Grace In The Trenches


Sometimes it seems too much then you make it through.

About eleven years ago, my niece came home and told my mother she was pregnant: our world imploded. She was our hope of success, and this broke our dream of promise and we couldn’t see how things could work out different. Why? Life had stories of girls whose lives stopped dead once they had children out of wedlock. Our hearts stopped.

One of the most difficult conversations she had was when a senior family member told her that she would never amount to more than her grandmother who didn’t go far because she too had a children young and alone. First off, that was based on a personal position. Second, there was no proof that the same mistake would be repeated or the outcome would be the same. Third, there was no proof that this would be her journey.  

The look on her face as she told me the story and the break on her voices is etched in my mind. When she said that only thing that kept her from throwing herself in front of a moving bus was the knowledge that God would never fail her almost stopped my heart.

I have watched her navigate a difficult pregnancy, an emergency birth, and the journey to raise her daughter into a lovely young woman today. I marvel at the consistent goodness of God. This young lady has become a powerhouse of faith and life, breaking and rebuilding, heartache, and healing, hope and transformation. Yet it could have easily gone another way.

Why are we so hard on those who already know they are in the wrong and are hurting?

So often we assume that because people have “intentionally” committed sin, they should bear the brunt of the judgement and just deal with the drama. Oh, don’t get me wrong, they deal with the consequences or if they haven’t yet, the consequences will come but they shouldn’t have to deal with these things alone. My niece taught me to be compassionate, to listen and support even when I didn’t agree with her actions. She taught me to reserve judgment and listen to the person in trouble, to reserve my advise and allow the person own their situation then help them work it out.

So, I asked myself, how would I like to be treated if I had fallen flat on my face in public? Would I want to be shunned or would I want to be guided back to the path? Would I want to be in an accountability community or left to navigate my way out? I would love to have support and accountability, so I decided to be that. It wasn’t easy because I needed to get over my own prejudices and be open. I had to really put my opinions aside and LISTEN. What I heard and saw made tears fill my years.

  • Hurt: Everyone was talking about and at them, yet no one was listening or talking to them. There is a demand to change or prove they are innocent. I saw many people shunned and thrown out of fellowship never return to their walk with God. I saw others tip over the edge into depression and mental health challenges or even substance abuse.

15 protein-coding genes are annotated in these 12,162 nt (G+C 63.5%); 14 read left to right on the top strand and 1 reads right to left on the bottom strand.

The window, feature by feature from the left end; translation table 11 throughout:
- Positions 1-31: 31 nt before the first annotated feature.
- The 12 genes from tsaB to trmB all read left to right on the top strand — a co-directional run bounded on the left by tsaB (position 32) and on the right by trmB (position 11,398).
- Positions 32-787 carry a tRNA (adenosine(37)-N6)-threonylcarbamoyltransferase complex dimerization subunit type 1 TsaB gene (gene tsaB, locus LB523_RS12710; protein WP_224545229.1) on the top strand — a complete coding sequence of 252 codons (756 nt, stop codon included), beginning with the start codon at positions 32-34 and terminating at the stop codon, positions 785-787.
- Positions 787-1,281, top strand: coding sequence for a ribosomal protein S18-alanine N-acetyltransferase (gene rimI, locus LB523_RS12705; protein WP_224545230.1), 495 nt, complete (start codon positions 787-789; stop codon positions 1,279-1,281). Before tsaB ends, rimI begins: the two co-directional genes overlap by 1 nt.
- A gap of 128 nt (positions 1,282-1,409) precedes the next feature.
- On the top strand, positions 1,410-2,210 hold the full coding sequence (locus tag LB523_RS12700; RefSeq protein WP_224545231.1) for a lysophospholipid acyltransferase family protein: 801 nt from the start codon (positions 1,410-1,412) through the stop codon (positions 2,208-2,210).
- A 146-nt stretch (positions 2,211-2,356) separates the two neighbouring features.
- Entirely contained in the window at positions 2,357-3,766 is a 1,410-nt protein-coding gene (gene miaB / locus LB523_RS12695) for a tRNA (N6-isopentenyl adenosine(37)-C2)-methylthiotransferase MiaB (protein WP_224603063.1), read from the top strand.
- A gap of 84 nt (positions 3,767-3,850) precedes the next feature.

• Hopelessness: Many now think that God has judged them and won’t forgive them. Several look okay on the outside but they are so lost and have nothing to hope for in the future, how to provide for their children, that they would never find love and companionship.
  • Heightened defensiveness: They are on edge all the time that every conversation meets with a hard stance or hard-line. They come across as unmovable because the pain and judgement in the past and as a way to protect themselves.

I keep asking myself, if there is another way we can deal with those who have fallen that does not segregate them from life but leads them down a different path. There must be standards in life or like an acquaintance said, rules of engagement but there must also be grace. I realised that after every fall, the fallen one knows they have lost their footing and they are already broken so it does not help them when we go shouting at them or shunning them. One thing I have always grappled with is the fact that the girl bears the brunt of the shunning and side-lining yet the young man also had a part to play.

Train up a child in the way he should go, and when he is old, he will not depart from it. Prov 22:6

  • How can we be more compassionate?
  • How can we provide places of true conviction, repentance and healing?
  • How can we secure the future of others by supporting them for lasting change?

Every time I think I can judge someone’s actions I am reminded that the measure I use to judge others will be used against me. I also remember the call to be compassionate and be known by love. This doesn’t mean that I accept everything or not call out others. It just means that I temper myself with kindness and compassion for others even as I share the word of God with them.

I remember Jesus and woman accused of adultery. They forget that there was a man in the picture but were ready to stone her to death. All they wanted was Jesus’ approval of their intended action but alas. “So when they continued asking Him, He [a]raised Himself up and said to them, “He who is without sin among you, let him throw a stone at her first.” John 8:7

He didn’t leave it there, when they had all left, Jesus turned his attention to the woman and said, “Woman, where are those accusers [j]of yours? Has no one condemned you?” She said, “No one, Lord.” And Jesus said to her, “Neither do I condemn you; go [k]and sin no more.” The instruction was clear and she was now accountable.

Couldn’t we be the same? I think we could and I am on the way to making that my mark by extending love not judgement but dealing with every situation in a manner that causes each of us to know God deeper and be transformed by that depth.

Shalom.

Design by Akiko Stories

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